I first heard of Wilson Bentley two days ago, when my Mum sent me a photo she’d taken of a snowflake. As anyone who has ever tried to capture the delicate beauty of a snowflake on camera will know, it’s no mean feat, but this was a very clear image and I told her how impressed I was. She replied, ‘If you want to see some amazing pics, look up Wilson Bentley’s snowflake photos’. This I did, and stumbled upon an incredible story of one man’s dedication to both art and science, who took stunning photographs in an era long before we all carried HD cameras in our pockets.
Wilson Alwyn Bentley was born in Jericho, Vermont on 9 February 1865. Living in an area that experienced heavy snowfall year on year, he became intrigued by snow crystals (what we commonly call snowflakes) and determined to draw them, however they always melted before he was able to fully translate their intricate structures on to paper. Experimenting with a microscope his mother had given him, Bentley engineered a way to attach this to a camera and eventually, on 15 January 1885, became the first known person to photograph a single snowflake.
Continuing his photomicrographic experiments, Bentley quickly realised that no two snowflakes were the same. He is now widely credited as the pioneer who discovered that each snowflake is unique, albeit formed around a similar hexagonal structure. Over the next 40 years, Bentley took over 5000 images of snow crystals, perfecting his technique of catching them on a black tray, isolating each with a feather and holding his breath throughout the process. His patience and tenacity resulted in strikingly clear images, which are all the more remarkable given the limitations of the technology available in the late 19th and early 20th century.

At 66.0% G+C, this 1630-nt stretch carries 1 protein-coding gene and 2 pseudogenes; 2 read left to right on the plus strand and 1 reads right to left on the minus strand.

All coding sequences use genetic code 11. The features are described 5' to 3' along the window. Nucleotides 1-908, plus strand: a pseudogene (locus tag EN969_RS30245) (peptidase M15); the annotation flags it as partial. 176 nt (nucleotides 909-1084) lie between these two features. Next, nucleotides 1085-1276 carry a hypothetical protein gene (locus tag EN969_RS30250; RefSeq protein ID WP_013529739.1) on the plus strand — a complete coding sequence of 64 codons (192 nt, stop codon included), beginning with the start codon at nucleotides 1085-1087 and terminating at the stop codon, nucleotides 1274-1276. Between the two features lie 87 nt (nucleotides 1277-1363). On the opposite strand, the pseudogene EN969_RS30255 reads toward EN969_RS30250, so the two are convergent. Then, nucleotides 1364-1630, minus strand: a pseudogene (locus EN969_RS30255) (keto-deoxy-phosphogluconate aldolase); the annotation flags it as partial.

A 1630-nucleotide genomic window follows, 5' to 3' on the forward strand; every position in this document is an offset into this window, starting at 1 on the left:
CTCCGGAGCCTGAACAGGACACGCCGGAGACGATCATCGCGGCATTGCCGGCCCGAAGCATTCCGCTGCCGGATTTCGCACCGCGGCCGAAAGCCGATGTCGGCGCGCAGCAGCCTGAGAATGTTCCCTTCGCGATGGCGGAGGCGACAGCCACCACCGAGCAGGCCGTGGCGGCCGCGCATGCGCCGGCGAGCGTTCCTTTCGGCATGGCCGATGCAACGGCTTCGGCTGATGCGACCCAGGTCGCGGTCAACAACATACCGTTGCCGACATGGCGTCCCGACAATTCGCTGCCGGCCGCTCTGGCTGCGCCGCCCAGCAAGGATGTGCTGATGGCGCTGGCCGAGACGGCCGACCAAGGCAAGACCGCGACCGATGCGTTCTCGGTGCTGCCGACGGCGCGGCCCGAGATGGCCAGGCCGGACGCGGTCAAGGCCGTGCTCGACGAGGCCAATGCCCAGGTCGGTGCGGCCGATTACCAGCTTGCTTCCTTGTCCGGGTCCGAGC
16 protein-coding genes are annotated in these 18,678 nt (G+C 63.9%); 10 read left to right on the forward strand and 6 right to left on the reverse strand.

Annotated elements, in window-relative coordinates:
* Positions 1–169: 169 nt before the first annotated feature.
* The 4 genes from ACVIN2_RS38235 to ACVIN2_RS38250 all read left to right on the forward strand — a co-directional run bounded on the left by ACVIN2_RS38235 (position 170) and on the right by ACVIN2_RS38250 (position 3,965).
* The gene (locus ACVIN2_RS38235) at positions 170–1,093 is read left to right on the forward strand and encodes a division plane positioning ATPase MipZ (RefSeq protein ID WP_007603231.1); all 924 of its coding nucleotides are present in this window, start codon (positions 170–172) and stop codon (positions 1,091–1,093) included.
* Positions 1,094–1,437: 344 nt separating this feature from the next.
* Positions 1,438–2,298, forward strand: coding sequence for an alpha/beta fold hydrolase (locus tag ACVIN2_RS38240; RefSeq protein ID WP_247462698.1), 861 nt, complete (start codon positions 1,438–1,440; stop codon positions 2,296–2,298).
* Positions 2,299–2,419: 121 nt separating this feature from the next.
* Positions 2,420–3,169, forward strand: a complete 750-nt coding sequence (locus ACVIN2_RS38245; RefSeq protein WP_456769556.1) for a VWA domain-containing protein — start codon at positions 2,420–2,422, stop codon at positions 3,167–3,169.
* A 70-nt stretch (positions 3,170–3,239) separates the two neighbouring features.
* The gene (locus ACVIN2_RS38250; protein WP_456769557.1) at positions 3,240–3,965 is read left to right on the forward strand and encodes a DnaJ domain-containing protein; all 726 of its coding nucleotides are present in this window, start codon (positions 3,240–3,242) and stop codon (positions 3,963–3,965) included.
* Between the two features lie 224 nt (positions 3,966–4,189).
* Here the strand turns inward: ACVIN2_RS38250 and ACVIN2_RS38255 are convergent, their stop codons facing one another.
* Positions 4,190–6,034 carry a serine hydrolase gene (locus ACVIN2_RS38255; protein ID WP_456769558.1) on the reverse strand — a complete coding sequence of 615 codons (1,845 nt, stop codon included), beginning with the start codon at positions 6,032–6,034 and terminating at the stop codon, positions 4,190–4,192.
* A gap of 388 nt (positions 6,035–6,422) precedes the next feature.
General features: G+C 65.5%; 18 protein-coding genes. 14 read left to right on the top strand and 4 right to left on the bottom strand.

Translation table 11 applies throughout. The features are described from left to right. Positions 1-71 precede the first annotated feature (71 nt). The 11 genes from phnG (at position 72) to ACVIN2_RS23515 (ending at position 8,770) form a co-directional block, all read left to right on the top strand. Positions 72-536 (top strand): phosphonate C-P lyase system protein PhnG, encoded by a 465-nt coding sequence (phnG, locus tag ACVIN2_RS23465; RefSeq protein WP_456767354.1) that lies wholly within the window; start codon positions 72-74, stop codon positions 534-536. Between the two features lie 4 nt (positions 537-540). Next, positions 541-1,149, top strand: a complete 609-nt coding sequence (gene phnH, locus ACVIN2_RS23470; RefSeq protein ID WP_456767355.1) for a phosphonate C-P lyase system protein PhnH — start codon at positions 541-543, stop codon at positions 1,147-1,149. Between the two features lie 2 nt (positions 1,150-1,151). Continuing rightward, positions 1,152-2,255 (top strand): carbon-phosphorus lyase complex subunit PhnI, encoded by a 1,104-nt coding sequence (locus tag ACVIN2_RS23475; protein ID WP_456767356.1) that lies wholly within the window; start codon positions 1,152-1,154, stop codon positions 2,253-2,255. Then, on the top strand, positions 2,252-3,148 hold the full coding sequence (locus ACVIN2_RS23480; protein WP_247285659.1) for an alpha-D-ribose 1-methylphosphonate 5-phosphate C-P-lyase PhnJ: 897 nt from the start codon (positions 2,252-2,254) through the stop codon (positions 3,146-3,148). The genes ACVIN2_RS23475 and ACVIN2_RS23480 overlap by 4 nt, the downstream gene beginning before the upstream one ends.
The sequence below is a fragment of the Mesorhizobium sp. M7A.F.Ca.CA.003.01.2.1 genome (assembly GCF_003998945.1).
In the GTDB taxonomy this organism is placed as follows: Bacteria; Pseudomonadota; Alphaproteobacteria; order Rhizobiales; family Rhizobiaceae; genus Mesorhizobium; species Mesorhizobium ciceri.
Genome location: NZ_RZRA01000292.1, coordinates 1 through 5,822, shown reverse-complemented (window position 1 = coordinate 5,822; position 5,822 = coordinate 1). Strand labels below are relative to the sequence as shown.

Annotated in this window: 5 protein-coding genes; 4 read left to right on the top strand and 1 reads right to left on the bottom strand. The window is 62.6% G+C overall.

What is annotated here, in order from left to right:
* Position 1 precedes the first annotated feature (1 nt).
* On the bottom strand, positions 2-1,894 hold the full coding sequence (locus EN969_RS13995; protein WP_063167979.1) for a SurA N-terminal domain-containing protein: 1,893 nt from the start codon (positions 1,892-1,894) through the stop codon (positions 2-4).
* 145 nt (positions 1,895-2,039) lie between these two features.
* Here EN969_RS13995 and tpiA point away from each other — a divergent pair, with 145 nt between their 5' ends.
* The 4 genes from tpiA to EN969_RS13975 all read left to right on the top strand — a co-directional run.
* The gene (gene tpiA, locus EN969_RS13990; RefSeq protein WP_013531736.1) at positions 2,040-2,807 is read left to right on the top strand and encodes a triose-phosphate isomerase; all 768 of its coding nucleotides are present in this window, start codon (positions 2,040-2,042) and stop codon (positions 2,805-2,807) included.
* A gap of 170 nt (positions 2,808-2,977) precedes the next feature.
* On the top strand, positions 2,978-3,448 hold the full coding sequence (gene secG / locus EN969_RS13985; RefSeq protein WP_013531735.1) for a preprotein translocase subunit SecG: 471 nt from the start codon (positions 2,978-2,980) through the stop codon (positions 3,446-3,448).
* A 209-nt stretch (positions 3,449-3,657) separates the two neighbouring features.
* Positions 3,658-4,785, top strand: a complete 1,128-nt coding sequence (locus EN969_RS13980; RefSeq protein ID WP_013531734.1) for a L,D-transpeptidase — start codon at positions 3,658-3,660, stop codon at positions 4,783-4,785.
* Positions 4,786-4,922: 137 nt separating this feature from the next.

Bentley’s fascination with and determination to record the transient beauty of individual snowflakes is evident from a comment he made in 1925: ‘Every crystal was a masterpiece of design and no one design was ever repeated. When a snowflake melted, that design was forever lost. Just that much beauty was gone, without leaving any record behind‘. In finding a way to preserve and magnify these tiny fragments of ice through photography, he became known as the Snowflake Man, or Snowflake Bentley. He wrote meteorological articles about his observations, all the while continuing to work as a farmer in Jericho. A book containing over 2000 of his images, titled Snow Crystals, was published in 1931.
Bentley died two days before Christmas the same year, at the age of 66, after contracting pneumonia following a walk home to the family farm through a blizzard. Over a century after he first captured snow crystals on camera, his life’s work remains an incredible representation of both the beauty and wonder of the natural world.